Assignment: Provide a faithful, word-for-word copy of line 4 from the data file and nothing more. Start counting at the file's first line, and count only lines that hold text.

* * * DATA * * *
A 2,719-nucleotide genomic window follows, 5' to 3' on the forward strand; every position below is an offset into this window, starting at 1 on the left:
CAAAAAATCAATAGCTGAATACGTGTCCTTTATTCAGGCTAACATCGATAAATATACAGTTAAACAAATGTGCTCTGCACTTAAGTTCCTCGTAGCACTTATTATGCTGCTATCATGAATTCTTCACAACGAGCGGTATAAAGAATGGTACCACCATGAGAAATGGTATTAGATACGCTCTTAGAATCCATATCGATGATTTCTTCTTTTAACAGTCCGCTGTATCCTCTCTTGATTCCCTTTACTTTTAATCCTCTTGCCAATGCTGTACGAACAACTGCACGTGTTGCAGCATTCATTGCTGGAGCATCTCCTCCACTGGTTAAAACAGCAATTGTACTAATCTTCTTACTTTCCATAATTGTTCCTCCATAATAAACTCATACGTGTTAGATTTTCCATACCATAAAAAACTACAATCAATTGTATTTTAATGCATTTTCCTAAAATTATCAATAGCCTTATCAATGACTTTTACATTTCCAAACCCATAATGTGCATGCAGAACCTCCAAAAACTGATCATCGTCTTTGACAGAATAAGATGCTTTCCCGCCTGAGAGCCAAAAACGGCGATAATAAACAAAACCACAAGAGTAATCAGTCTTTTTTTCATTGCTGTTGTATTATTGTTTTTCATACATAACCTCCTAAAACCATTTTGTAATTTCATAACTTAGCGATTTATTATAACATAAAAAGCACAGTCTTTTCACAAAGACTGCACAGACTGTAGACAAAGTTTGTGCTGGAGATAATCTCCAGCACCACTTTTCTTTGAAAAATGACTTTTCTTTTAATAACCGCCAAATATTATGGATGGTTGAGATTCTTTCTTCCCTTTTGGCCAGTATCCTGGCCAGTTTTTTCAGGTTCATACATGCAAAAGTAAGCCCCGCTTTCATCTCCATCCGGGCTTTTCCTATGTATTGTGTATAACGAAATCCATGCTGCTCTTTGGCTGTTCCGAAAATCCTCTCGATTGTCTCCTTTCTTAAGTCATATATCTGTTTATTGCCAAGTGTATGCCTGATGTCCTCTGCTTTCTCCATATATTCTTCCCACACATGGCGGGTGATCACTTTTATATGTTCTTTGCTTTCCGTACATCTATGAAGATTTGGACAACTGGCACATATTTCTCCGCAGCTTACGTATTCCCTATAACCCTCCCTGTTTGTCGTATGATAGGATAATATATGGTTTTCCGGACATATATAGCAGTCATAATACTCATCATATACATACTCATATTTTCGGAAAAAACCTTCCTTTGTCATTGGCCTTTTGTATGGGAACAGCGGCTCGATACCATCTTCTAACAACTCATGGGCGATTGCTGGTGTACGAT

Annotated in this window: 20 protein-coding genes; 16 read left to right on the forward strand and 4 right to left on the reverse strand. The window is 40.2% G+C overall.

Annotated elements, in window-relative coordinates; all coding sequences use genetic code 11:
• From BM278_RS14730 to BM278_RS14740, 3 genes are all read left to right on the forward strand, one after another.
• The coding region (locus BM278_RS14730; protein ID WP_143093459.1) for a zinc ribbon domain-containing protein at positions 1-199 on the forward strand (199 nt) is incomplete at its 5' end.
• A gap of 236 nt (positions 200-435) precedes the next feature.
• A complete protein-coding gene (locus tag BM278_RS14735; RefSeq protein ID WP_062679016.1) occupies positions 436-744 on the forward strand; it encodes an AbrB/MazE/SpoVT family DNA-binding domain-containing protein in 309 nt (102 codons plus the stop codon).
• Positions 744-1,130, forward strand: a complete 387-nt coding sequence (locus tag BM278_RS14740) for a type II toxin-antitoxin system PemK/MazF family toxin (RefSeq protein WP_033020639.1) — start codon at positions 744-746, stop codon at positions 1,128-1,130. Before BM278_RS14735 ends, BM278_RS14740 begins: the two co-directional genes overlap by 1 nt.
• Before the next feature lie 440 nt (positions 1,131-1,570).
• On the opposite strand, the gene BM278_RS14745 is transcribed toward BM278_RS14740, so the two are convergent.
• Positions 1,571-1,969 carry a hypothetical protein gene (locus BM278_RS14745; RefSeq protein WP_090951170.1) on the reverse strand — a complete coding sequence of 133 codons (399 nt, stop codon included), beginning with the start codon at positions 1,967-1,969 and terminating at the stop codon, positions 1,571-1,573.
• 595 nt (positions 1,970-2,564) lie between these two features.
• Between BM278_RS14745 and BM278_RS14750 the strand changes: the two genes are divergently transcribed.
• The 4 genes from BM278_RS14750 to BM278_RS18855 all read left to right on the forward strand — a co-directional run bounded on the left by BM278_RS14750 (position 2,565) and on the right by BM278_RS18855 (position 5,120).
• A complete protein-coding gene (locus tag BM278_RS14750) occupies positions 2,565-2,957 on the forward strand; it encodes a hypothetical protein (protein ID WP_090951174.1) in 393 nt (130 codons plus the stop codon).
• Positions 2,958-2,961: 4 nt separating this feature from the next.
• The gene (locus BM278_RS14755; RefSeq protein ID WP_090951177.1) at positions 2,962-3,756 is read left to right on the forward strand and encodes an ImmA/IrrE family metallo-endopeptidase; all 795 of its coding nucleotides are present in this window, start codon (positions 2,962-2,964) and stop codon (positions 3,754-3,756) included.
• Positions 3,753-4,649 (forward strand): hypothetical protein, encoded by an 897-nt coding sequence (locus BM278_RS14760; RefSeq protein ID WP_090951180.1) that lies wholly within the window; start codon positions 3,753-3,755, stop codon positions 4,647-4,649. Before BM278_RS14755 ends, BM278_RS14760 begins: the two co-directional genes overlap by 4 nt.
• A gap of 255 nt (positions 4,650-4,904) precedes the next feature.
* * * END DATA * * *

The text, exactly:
Annotated elements, in window-relative coordinates; all coding sequences use genetic code 11: